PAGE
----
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Archive for the ‘Libraries’ Category

How Things Have Changed

First, a picture from 1970, via Flickr:

Outside Townsend Hall, 1970

Outside Townsend Hall, 1970

And now, from yesterday:

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The Harris County Public Library

The Harris County Public Library (that’s Houston, TX, and surrounding communities) currently has a picture of a barefoot boy on their home page. Considering how libraries have such antipathy to bare feet, what’s going on?

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In Colorful Characters: Hans Peter Bertelsen, I wrote about how Hans Peter Bertelsen was considered the inspiration for John Greenleaf Whittier’s poem “The Barefoot Boy”. However, in a comment to that, it was suggested that Whittier himself was the barefoot boy.

What’s the real scoop?

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How Things Have Changed

Bare feet really did use to be acceptable. Here’s a repost of an entry I did on June 13, 2011. I was on the campus of The Ohio State University.

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Penny Arcadia — Part 3

Let me wrap up the story of Arcadia, CA’s 1965 attempt to ban bare feet in all civic buildings. It was a win . . .

. . . but not really.

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Library Rules — 2001

I happened across some old files on my computer and discovered that I’d made a list of library rules way back in 2001, predating my lawsuit.

There were more than I remembered.

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Strategery

My last two blog entries has me thinking about legal issues, so I thought I’d write about how, during my lawsuits, I had to make a couple of strategic decisions that the normal lawsuit is usually not confronted with.

I had to tap dance through a mine field.

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Every now and again there will be discussions about the wisdom of my having sued a couple of libraries over their barefoot rules. Usually the complaint is that there are a bunch of libraries that now have rules against bare feet because I lost those lawsuits.

I thought I’d take a closer look at just how much effect those lawsuits really had on barefoot access to libraries.

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Boulder Moulders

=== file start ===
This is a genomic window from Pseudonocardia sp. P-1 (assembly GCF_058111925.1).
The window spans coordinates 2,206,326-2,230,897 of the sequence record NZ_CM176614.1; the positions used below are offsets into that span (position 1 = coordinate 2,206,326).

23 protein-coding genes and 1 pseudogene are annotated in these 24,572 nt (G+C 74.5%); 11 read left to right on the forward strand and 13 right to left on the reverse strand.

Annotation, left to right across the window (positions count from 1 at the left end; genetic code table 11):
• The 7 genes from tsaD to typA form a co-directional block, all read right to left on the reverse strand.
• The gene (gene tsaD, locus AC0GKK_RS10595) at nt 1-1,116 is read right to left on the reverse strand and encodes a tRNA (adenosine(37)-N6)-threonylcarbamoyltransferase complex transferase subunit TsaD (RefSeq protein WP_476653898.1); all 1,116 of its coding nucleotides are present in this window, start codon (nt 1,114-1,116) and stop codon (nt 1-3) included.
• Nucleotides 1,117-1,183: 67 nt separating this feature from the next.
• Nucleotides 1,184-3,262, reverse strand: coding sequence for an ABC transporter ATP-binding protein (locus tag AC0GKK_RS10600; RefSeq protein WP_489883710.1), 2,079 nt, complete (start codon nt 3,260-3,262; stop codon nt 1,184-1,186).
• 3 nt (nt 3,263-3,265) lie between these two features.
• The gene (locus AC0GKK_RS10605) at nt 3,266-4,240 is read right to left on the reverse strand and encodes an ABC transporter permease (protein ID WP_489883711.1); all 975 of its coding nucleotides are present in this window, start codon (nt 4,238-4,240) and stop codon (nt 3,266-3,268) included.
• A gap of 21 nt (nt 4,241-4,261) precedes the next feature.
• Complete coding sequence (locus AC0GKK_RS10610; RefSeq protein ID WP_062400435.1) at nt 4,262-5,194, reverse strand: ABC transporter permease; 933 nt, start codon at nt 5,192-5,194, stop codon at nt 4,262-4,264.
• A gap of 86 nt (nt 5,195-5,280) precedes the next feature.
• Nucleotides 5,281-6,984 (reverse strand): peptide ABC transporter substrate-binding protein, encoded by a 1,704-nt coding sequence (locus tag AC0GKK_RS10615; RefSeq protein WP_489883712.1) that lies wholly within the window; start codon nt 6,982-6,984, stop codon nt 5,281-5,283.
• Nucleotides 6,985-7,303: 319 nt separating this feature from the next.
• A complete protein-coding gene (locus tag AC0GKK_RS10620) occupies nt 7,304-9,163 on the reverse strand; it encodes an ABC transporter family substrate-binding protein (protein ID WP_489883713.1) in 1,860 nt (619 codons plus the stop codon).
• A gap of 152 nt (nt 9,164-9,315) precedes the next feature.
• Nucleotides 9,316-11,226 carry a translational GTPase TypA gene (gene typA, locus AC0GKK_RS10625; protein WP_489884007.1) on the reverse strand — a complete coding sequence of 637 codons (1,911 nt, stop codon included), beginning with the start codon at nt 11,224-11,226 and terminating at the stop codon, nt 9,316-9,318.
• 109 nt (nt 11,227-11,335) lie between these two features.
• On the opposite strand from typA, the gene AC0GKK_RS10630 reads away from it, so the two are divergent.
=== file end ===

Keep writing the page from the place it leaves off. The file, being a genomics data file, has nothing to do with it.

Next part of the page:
Via the blog Free Range Kids comes a story about the Boulder, Colorado Library deciding that Kids Under 12 Can’t be Alone in Library Due to “Dangers” of Stairs, People & Furniture.

Their reasons will sound rather familiar to barefooters.

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There was a story in yesterday’s Columbus Dispatch that Gregg Dodd is leaving his job as communications director for the Statehouse.

I’m afraid it was amusing, and, from my point of view, quite ironic.

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Publicly Accommodating

It can be frustrating being a barefooter (NSS). It seems that there is always somebody around who not only has bought into the myths, but also feels that it is their duty to enforce those myths.

We’ve seen that with my library lawsuits.

But on the other side, progress is made. After one goes barefoot for a while one becomes known throughout one’s life as one who never (or rarely) wears shoes, and there will be people who are sympathetic (or sometimes, amazingly, even admiring). They will note one as “their” customer. And they will even accommodate barefooting.

I’ve had a few of those, including one last Friday.

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Library Enforcement

In Libraries: The Bane of Barefooters, there was a comment that asked about just how much libraries actually enforce their shoe rules.

So I thought I’d say a few words about that.

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Libraries: The Bane of Barefooters

We all know I have a bit of a love/hate relationship with libraries. I’ve always been an avid reader and user of libraries.

On the other hand, I’m quite frustrated by the fact that so many libraries thoughtlessly consider it a duty to enact shoe rules.

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Last night on the Tonight Show, the “Headlines” segment actually featured a sensible library shoe rule.

No Wooden Clogs.

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Windmills

I have always been a fan of Pablo Picasso’s sketch, Don Quixote.

We have a reproduction sitting above our fireplace.

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